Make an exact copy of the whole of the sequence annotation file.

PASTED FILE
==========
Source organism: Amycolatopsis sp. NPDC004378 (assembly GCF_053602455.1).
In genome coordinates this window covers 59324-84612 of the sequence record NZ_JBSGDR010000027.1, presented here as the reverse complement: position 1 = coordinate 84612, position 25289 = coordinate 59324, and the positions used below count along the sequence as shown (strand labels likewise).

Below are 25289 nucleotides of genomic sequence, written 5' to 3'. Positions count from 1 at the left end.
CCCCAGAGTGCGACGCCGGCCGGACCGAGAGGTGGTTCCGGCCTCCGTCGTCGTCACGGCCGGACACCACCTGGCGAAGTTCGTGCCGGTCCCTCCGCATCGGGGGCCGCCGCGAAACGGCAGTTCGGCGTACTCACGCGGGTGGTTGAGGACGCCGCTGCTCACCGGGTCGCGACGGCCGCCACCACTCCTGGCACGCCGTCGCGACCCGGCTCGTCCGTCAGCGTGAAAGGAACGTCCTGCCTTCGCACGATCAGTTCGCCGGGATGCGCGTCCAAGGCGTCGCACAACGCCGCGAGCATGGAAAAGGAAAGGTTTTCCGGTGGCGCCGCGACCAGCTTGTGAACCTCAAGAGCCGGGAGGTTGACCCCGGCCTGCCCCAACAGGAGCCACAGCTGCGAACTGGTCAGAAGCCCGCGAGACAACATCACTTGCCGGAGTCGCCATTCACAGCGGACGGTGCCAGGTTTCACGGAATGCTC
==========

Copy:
Source organism: Amycolatopsis sp. NPDC004378 (assembly GCF_053602455.1).
In genome coordinates this window covers 59324-84612 of the sequence record NZ_JBSGDR010000027.1, presented here as the reverse complement: position 1 = coordinate 84612, position 25289 = coordinate 59324, and the positions used below count along the sequence as shown (strand labels likewise).

Below are 25289 nucleotides of genomic sequence, written 5' to 3'. Positions count from 1 at the left end.
CCCCAGAGTGCGACGCCGGCCGGACCGAGAGGTGGTTCCGGCCTCCGTCGTCGTCACGGCCGGACACCACCTGGCGAAGTTCGTGCCGGTCCCTCCGCATCGGGGGCCGCCGCGAAACGGCAGTTCGGCGTACTCACGCGGGTGGTTGAGGACGCCGCTGCTCACCGGGTCGCGACGGCCGCCACCACTCCTGGCACGCCGTCGCGACCCGGCTCGTCCGTCAGCGTGAAAGGAACGTCCTGCCTTCGCACGATCAGTTCGCCGGGATGCGCGTCCAAGGCGTCGCACAACGCCGCGAGCATGGAAAAGGAAAGGTTTTCCGGTGGCGCCGCGACCAGCTTGTGAACCTCAAGAGCCGGGAGGTTGACCCCGGCCTGCCCCAACAGGAGCCACAGCTGCGAACTGGTCAGAAGCCCGCGAGACAACATCACTTGCCGGAGTCGCCATTCACAGCGGACGGTGCCAGGTTTCACGGAATGCTC